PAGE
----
Furnace Fan Runs, but No Heat!

Discussion in 'Miscellaneous Repairs & Maintenance' started by rwright142, Sep 12, 2010.

  1. rwright142

    rwright142 New Member

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    This morning it was chilly so we wanted to test the furnace. I read the manual and followed it. I set the thermostat to 70 then clicked it on. After about 10 seconds the furnace fan came on but it only blew out cold air. Three minutes later still no heat so I followed the instructions in the manual and shut it off for 5 minutes and repeated the process 3 times but no luck. It does not have a pilot light but is equipped with an ignition device that automatically lights the burner. The only troubleshooting tip says if it fails to ignite 3 times to have it serviced. We have an electric space heater we will use until I can either troubleshoot this further or get it serviced.

    Anyone have some tips or experience to share?

    Thanks in advance,

    Richard Wright
    1995 Jayco 1206 KB
     
  2. Unstable_Tripod

    Unstable_Tripod Well, there's your problem!

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    Some furnaces have a Reset switch under the grille where the hot air comes out. Check to see if you have one and if so, if it's set to "On."

    Also, are you sure that you have propane in your tank and that the valve was open?
     
  3. rwright142

    rwright142 New Member

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    I have not read anything about a reset switch but I will check. I did not have any time to take the grill off but will do that next weekend. As for lp, yes it was good. I verified the refrigerator pilot was still lit. Also, I did not see anything about an lp switch for the furnace but I will check to see is there is one.

    Thanks for the reply!
     
  4. jjsul

    jjsul New Member

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    Richard,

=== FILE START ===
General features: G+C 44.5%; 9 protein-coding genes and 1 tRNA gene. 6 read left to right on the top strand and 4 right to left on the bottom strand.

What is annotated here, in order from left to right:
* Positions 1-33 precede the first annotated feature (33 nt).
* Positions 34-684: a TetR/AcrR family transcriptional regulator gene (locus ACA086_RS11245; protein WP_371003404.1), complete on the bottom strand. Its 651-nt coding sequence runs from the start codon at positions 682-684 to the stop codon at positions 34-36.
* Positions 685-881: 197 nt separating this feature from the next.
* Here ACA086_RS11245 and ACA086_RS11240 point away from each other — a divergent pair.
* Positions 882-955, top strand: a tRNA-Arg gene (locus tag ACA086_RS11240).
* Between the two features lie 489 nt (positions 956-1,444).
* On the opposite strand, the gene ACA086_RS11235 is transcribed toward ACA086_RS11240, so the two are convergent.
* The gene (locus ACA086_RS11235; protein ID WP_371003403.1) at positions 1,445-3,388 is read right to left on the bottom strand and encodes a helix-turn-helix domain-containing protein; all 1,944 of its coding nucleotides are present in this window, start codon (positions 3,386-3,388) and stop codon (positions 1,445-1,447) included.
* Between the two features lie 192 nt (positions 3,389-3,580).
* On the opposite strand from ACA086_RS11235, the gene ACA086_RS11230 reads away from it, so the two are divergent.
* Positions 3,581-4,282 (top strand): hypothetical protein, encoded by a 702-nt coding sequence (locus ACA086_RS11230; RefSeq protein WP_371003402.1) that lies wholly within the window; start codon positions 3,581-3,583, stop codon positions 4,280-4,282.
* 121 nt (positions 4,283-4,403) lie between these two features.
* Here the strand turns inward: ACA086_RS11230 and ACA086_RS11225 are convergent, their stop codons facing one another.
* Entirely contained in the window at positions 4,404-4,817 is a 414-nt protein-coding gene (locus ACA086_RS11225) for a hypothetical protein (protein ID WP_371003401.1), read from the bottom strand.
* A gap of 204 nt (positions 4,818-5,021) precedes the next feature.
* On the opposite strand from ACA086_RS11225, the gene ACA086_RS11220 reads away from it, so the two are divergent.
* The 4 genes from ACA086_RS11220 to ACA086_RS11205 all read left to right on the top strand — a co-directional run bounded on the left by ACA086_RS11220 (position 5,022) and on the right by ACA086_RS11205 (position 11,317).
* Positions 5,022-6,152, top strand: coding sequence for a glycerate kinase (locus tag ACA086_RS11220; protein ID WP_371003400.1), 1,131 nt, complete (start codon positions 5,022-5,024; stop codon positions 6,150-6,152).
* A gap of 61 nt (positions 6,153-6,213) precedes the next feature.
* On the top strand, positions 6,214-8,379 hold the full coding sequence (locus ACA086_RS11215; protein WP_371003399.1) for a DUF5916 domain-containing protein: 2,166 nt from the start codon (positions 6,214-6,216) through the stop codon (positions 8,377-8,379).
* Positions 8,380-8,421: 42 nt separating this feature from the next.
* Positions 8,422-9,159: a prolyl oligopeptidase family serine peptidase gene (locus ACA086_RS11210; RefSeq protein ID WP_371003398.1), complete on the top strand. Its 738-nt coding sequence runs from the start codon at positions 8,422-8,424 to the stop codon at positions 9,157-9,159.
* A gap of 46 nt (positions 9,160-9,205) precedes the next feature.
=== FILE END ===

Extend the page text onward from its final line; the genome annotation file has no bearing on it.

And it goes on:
You didn't mention if you had used the stove first. I (and others here) have found that after a period of not using the propane system it will take awhile for the gas to reach the appliances. The usual easy fix is it light a burner on the stove as the stove burner provides an open source to "bleed" of the air in the system.

    Electronically fired Furnaces, hot water heaters, and gas refrigerators really require gas at the valve in order to light correctly. Pilot light based appliances will take a long time to bleed off air prior to lighting.

    Jerry
     
  5. rwright142

    rwright142 New Member

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    Hi Jerry,

    We did not use the stove this weekend but I had the refrigerator lit since Friday evening. We tried the furnace this morning (Sunday morning). Would that do the same thing? I have read where others say to use the stove first to get the air out of the lines and I don't know how the automatic burner works but I would think it would eventually light...

    Richard
     
  6. GCHIKER

    GCHIKER New Member

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    I MAY HAVE THE ANSWER

    Hey Richard, I had same problem with my new pup this past weekend. Then it hit me. The answer was in the actual description of HOW the furnace operates. It states that when the blower motor reaches 75% speed, the auto-ignitor sparks and starts the ball rolling. But alas, it wasn't doing that. After lots of head scratching, and coming to the realization that the blower motor kinda sounded a little slow, I plugged the pup into house current, flipped the converter switch to "converter", and SHAZZAM. Works great.
    Turns out the battery was low on charge or something was causing low voltage and the blower motor wasn't reaching it's required speed.

    Give that a try and let me know. (I hope my answer wins)
     
  7. rwright142

    rwright142 New Member

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    Dan,